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SAPS to Gain Security Insights from Previous FIFA World Cup Hosts Print

BuaNews (Tshwane) March 5, 2007 - By Thapelo Sakoana

The 2010 FIFA World Cup comes at an opportune time for South Africa to learn best police practice from nations who have successfully hosted soccer world cup tournaments.

This is National Police Commissioner and Interpol President Jackie Selebi's sentiment, ahead of the 2010 FIFA World Cup spectacle to be hosted by South Africa.


"It would be interesting to know what happened in Korea, Japan, Brazil and Germany during their time. In Germany, there has been police from other countries during the world cup and it can't be different here in South Africa," he told reporters Monday, after opening the 16th Interpol Symposium for Heads of Police Training.

The symposium ends on Wednesday in Kempton Park.

Interpol, which has 106 member states, will play a central role in assisting to co-ordinate training for South African Police Service members ahead of 2010, said Mr Selebi.

In addition, the world body would co-ordinate the deployment and presence of police forces from other countries for the 2010 FIFA World Cup.

The commissioner said his tenure as President of Interpol continued to be beneficial for SAPS as it had afforded him the opportunity to learn good policing practice from other countries across the world.

Similarly, the symposium would go a long way towards fostering co-operation among police officers of the world, he said.

"All of you will use these three days to get insight and learn from one another to build an international learning community in policing."

Secretary-General of Interpol, Ronald Noble said the SAPS were known worldwide for its effectiveness in policing.

The SAPS, he said, were asked to assist in the training of police in the Caribbean, which hosted the Cricket World Cup this month in the West Indies.

This, he explained, was done due to South Africa's good record in hosting successful events.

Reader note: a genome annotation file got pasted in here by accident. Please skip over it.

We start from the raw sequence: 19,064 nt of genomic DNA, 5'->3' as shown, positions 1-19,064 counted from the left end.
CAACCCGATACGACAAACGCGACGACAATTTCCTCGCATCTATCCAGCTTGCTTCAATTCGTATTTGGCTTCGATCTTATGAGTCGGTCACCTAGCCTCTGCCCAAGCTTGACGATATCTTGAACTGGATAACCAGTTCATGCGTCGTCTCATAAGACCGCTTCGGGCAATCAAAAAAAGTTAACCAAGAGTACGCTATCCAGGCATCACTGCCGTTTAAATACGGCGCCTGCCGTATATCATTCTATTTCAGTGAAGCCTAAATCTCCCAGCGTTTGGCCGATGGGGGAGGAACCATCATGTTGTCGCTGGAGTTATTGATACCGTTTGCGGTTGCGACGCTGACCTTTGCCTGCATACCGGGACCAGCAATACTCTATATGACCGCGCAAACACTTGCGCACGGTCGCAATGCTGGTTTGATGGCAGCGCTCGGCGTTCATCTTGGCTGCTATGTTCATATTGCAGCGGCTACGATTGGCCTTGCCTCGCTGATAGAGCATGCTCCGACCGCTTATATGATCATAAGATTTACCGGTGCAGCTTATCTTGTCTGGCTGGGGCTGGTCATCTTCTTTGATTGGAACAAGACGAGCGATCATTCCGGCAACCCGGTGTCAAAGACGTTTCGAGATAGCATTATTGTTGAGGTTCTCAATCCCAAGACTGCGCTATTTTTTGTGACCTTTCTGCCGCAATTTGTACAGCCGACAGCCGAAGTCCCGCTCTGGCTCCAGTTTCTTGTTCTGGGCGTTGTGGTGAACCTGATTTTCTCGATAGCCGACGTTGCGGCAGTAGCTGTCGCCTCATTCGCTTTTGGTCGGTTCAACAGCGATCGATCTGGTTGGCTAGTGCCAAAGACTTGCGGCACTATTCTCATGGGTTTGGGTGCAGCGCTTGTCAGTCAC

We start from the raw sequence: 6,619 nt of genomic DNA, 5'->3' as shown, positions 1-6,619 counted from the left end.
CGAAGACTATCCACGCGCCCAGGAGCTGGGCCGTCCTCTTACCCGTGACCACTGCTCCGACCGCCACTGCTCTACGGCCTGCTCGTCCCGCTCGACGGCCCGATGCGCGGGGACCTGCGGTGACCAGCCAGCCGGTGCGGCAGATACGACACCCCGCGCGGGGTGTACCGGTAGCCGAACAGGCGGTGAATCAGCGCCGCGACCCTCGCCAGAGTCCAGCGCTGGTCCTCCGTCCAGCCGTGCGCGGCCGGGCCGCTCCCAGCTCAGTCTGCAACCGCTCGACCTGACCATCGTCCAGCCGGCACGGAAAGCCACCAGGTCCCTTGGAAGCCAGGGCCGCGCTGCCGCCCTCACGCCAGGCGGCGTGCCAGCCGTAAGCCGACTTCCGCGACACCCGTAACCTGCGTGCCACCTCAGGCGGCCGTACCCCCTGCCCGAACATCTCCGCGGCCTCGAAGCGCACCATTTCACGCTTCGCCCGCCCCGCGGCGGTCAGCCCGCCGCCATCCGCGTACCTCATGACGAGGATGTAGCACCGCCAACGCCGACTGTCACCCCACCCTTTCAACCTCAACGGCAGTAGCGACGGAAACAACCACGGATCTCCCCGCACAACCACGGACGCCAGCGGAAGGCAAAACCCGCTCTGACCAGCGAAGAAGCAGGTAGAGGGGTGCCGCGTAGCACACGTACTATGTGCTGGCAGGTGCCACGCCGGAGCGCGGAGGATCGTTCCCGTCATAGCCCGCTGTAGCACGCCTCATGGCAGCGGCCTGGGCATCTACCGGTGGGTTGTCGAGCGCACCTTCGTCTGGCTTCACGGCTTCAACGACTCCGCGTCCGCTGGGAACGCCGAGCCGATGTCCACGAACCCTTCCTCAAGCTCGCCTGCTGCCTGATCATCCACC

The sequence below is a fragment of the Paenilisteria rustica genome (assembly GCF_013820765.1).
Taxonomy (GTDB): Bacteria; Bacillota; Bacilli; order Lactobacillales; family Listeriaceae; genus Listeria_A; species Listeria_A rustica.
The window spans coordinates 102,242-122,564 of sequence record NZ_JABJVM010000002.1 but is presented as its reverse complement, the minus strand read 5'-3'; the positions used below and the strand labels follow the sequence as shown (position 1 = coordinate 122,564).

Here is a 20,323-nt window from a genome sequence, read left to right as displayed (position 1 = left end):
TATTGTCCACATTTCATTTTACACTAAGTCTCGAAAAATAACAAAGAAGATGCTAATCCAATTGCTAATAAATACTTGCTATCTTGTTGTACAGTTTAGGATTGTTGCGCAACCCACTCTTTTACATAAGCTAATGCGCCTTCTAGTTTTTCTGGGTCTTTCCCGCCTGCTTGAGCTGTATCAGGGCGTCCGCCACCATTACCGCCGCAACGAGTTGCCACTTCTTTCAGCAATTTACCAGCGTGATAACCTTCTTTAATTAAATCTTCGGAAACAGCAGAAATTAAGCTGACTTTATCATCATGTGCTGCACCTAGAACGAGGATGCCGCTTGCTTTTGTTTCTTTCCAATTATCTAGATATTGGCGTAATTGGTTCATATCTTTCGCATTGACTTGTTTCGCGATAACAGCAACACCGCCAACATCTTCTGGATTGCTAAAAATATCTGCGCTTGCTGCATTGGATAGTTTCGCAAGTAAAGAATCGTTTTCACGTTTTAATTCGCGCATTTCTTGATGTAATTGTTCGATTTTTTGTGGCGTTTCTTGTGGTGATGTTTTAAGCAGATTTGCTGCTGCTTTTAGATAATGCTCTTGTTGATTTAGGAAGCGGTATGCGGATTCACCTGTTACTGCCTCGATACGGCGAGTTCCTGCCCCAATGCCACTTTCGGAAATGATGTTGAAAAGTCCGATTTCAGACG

The country previously hosted the Rugby World Cup in 1995, which attracted millions of spectators and the World Summit on Sustainable Development in 2001, among other big events.

"South Africa sent the SAPS Divisional Commissioner for Training, Garry Kruiser to the Caribbean countries that will be hosting the Cricket World Cup to train them about the intricacies of securing the event, and they were impressed by his knowledge," said Mr Noble.

Mr Noble said national police forces in different countries needed to focus beyond borders to fight international terrorism.

Interpol, he said, has developed a global training strategy and would establish a training office to co-ordinate the training of police officers around the world.

"We need to continuously assess and reassess the challenges facing policing. This needs all the police, including the frontline staff, to have a deep understanding of international policing," he said.

"We must prepare the police officers for the evolving challenges in global policing".

With policing being regarded as a dangerous, Mr Noble said it was important for the police organisations to train officials adequately and help them create safer communities.

The symposium is co-hosted by Interpol and the South African Police Service (SAPS) under the theme "Building an International Learning Community for Policing".

Some of the issues to be discussed include measures to improve international co-operation in police training in a bid to assist countries with limited resources.

The heads of training are also expected to discuss the use of e-learning and multi-media in police training while sharing best practices on this aspect.

The meeting is also scheduled to discuss the transformation of police monitoring missions in new democracies, post war and developing countries.
 
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